By Colin A. Young
STATE HOUSE NEWS SERVICE
BOSTON — The special commission that has been studying the ever-changing world of online gaming and gambling may be poised to recommend an all-inclusive approach to regulating the multi-facted industry.
With a July 31 reporting deadline approaching, the Special Commission on Online Gaming, Fantasy Sports Gaming and Daily Fantasy Sports met Tuesday to get a sense of where its members stand on issues discussed during public hearings.
“There are three options I think that we will look at,” Rep. Joseph Wagner, who co-chairs the commission, said. “There’s the gaming option, a type of structure where we have a separate law that would govern this; the omnibus approach, which is where we would give some authority some authority to oversee all of this; or to just simply let it play out for some time or more going forward.”
In the economic development bill passed by lawmakers the last day of July, “fantasy contests” were deemed legal, clearing up what had been something of a gray area around the wildly popular games. But the legal authority for fantasy contests is set to expire July 31, 2018, so the same law created the Special Commission on Online Gaming to help chart the best course forward and to investigate other online gaming like eSports.
Most commission members who shared their points of view Tuesday indicated that they would favor the omnibus approach.
“Our view is that the Legislature’s job is to determine whether or not we want gambling online to be legal, and if the answer to that is yes, which it sort of presumptively appears to be, then come up with a regulatory environment that can deal with all of these things as they come down the pike and not have to try to be in a reactive mode,” Gaming Commission Chairman Stephen Crosby said.
Crosby said he would like to see an approach that is “broad brushed, very clear in terms of values and parameters and regulatory criteria” that could be delegated to an agency charged with oversight.
“And it could be the Gaming Commission, that makes a lot of sense. Though if it goes to somebody else it’s totally fine with us, we’re not invested in it one way or another,” he said. “Then give that agency really clear parameters of protection, what needs to be attended to for all these new gambling processes online, give them the ability to regulate and with the nimbleness and speed that is required.”
Sen. Jennifer Flanagan agreed with Crosby and said she thinks “a very broad approach to this would be best for Massachusetts.”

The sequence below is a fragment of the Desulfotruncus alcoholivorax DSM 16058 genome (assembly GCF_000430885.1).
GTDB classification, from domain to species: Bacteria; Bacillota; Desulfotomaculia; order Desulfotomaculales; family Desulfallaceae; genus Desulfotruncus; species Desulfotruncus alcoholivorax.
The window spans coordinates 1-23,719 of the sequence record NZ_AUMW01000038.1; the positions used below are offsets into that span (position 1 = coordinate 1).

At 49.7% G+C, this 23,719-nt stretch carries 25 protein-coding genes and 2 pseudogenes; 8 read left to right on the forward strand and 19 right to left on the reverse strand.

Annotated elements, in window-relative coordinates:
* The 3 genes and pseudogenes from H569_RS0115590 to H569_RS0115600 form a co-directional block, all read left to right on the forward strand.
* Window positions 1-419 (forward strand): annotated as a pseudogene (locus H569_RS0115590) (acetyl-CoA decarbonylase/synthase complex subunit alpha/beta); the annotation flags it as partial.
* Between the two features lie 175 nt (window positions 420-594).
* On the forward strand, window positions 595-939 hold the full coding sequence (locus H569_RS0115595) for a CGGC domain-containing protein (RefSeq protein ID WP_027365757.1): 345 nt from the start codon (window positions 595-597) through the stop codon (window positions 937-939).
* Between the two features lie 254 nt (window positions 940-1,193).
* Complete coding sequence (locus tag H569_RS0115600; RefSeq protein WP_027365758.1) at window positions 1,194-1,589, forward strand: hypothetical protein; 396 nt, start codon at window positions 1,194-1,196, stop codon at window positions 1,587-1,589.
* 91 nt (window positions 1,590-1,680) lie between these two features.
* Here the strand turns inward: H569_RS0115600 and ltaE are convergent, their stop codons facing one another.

Hirak Shah, appointed to the commission as a representative of Senate Minority Leader Bruce Tarr, said Tarr would likely agree that a broad approach is best so as not to stifle a potential new industry in the state.
If the commission is going to recommend that the Legislature make online casino gambling legal, Crosby said he thinks the casinos already licensed in Massachusetts should get the first crack at operating online here.
“If there is going to be a major change in the gaming world … the bricks and mortar people have to be attended to. Wynn is putting down $2.4 billion, MGM is putting in $1 billion and their economic interests, just to be fair, should be seriously considered,” he said. “Probably, we would think that online casino gaming — and we’ve got a definitional problem here — online casino gaming probably should be anchored in the bricks and mortar casinos.”
Representatives from the casino industry testified before the commission earlier this year and said that they would be OK with Massachusetts legalizing online gambling if an online presence is contingent upon holding one of maximum of three Massachusetts casino licenses or the single slot parlor license.
One thing that will not be part of the commission’s report is any recommendation related to the Massachusetts Lottery, which is pursuing authorization to offer its products online as it deals with increased competition from daily fantasy sports and casino gaming.
“We’re all well aware, but sometimes lost in the shuffle of this whole area is the Lottery,” Donoghue, the Senate co-chair of the commission, said. “That’s been mentioned a few times and I just want to stress that the legislative authorization for this commission did not include online lottery. That was not the provenance of this commission … we will not be looking at online lottery, not by choice but those were our marching orders, so to speak.”
Crosby noted that “figuring out how do we write a distinction between online lottery and online everything else is non-trivial.”
The commissioners were given until June 16 to submit final thoughts to Wagner and Donoghue, and they expect to meet in public once more to review a draft report ahead of the July 31 deadline.